Ethiopians interested in the daily activities of a Finnish school

Ministry for Foreign Affairs 18.1.2019 9.00
News item

A group of education sector directors from Ethiopia visited the Vesala comprehensive school in Helsinki. The visitors were interested in the daily work of Finnish teachers and particularly in the school lunch, which they were also served. The visit is an integral element of Finland’s development cooperation aimed at developing the education sector in Ethiopia.

 

 Yilkal Kefyale, Emebet Abera and Legesse Negash were interested in hearing what methods the class teacher, Jari Ahvenus, used to help his students learn. Photo: Hanna Päivärinta/MFA

On Tuesday 15 January, a group of leading management from the Ethiopian Ministry of Education, together with directors responsible for regional state level education visited the Vesala comprehensive school. Many of the visitors had a background in teaching, which is why they were interested in not only the Finnish education system, but in smaller everyday matters, too.

The visitors had an opportunity to observe classroom work with 4th year students. The topic of the lesson was coding, and robot cars were also discussed. After the lesson ended and the children left to enjoy recess on a frosty winter day, the visitors had many questions for Jari Ahvenus, the class teacher.

They were particularly curious to know what kind of disciplinary action do Finnish teachers take.

“I prefer to use positive action, such as rewarding. Communication with the children’s parents is also important.  Disruptive behaviour is not a big problem,” Jari Ahvenus says.

The visitors also had an opportunity to visit the school greenhouse, which houses plants as well as animals kept in terrariums and cages. On arrival, the visitors were greeted by a rooster. The school’s 8th year student Maxi Suzi provided some thrilling entertainment by placing a corn snake around consenting visitors’ necks.

Yilkal Kefyale, who is responsible for education in the Amhara regional state and also a teacher, liked what he saw in Kontula. He was particularly impressed by the way Finnish school takes each student into account as an individual, and thereby supports learning.

“Free school lunch is also a great thing,” Yilkal Kefyale notes.

Finland promotes improvements in the quality of education

In Ethiopia, schools are faced with major challenges. The number of students has grown dramatically, weakening the quality of education due to lack of spaces, teachers and study materials. Only about half of those who start comprehensive school complete it.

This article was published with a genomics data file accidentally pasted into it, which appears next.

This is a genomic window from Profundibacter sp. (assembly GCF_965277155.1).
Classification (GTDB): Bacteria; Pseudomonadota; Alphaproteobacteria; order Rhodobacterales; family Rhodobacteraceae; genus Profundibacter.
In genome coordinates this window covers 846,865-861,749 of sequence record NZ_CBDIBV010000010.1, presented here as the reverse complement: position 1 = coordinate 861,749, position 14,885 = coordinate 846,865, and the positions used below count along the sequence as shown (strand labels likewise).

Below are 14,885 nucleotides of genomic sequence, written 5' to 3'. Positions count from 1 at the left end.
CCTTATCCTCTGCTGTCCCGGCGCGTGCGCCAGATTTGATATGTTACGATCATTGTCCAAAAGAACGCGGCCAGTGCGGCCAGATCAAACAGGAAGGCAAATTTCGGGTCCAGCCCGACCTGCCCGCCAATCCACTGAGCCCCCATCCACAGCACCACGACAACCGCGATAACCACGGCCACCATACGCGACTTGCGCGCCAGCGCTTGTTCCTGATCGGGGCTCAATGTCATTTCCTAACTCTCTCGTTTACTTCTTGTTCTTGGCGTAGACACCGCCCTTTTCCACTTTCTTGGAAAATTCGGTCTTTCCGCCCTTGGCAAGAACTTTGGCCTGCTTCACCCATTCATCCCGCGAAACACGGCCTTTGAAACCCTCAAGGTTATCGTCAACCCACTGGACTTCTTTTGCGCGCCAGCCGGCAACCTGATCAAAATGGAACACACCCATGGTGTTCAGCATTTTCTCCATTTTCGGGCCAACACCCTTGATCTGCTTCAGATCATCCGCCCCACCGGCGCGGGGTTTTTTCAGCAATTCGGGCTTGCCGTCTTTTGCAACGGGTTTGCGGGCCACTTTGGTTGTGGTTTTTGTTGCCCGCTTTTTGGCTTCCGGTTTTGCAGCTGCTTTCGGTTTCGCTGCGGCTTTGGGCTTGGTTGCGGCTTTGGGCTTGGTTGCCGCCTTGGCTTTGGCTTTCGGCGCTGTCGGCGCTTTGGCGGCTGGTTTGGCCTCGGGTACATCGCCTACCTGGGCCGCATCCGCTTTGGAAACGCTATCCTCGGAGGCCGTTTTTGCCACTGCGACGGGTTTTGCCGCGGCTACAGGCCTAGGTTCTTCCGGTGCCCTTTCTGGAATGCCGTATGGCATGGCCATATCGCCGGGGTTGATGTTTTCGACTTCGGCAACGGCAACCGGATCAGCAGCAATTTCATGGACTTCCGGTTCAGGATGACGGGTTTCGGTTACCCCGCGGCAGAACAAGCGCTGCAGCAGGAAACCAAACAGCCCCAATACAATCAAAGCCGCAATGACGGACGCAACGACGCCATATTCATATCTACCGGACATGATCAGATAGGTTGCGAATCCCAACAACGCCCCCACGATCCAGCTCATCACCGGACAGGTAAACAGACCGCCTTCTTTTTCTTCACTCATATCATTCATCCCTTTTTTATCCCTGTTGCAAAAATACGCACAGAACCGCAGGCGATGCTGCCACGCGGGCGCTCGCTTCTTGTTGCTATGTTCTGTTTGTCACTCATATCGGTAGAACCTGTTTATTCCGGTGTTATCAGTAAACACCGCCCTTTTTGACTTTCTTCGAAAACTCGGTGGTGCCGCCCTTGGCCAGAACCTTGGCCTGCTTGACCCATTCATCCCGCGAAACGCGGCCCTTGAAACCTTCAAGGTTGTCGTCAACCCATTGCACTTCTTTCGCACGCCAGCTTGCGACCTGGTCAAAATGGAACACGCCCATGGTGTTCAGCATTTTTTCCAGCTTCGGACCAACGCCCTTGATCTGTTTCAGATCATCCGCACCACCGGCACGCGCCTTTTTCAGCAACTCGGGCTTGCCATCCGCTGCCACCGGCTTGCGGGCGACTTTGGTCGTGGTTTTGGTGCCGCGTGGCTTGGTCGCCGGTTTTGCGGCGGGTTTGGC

School attendance of disabled children and those in need of special support is low. Furthermore, internal displacement caused by natural disasters and conflicts has forced thousands of children to drop out of school.

On Tuesday, the Vesala school served a vegetarian lunch. The Ethiopian education sector directors were keen to know how the school lunch was organised and who paid for it. Photo: Hanna Päivärinta/MFA

Finland has used its development cooperation funds to support improvements in the quality of education. As part of the development programme, a reform of the curriculum for basic education has been launched. Steps taken include buying 178 million textbooks, improvements in teacher education, and provision of further education to subject teachers. Furthermore, school assessment and feedback systems have been developed.

The General Education Quality Improvement Program, which is currently under way, will run until 2021. Finland is one of the development partners in this project managed by the World Bank. The project will continue to improve the quality of  basic education, pay more attention to providing education to girls, and promote the inclusion of disabled children and children in need of special support in education.

Students in need of special support are a target group in another project running until 2021. In this project, Finland provides technical support to the Ethiopian Ministry of Education for the provision of education that takes special groups into account, and for providing support for learning. The project involves expanding the resource centre network for inclusive education, and improving the activities of these centres.

Hanna Päivärinta

The author works as Communications Officer at the Department of Communications of the Ministry for Foreign Affairs.

 

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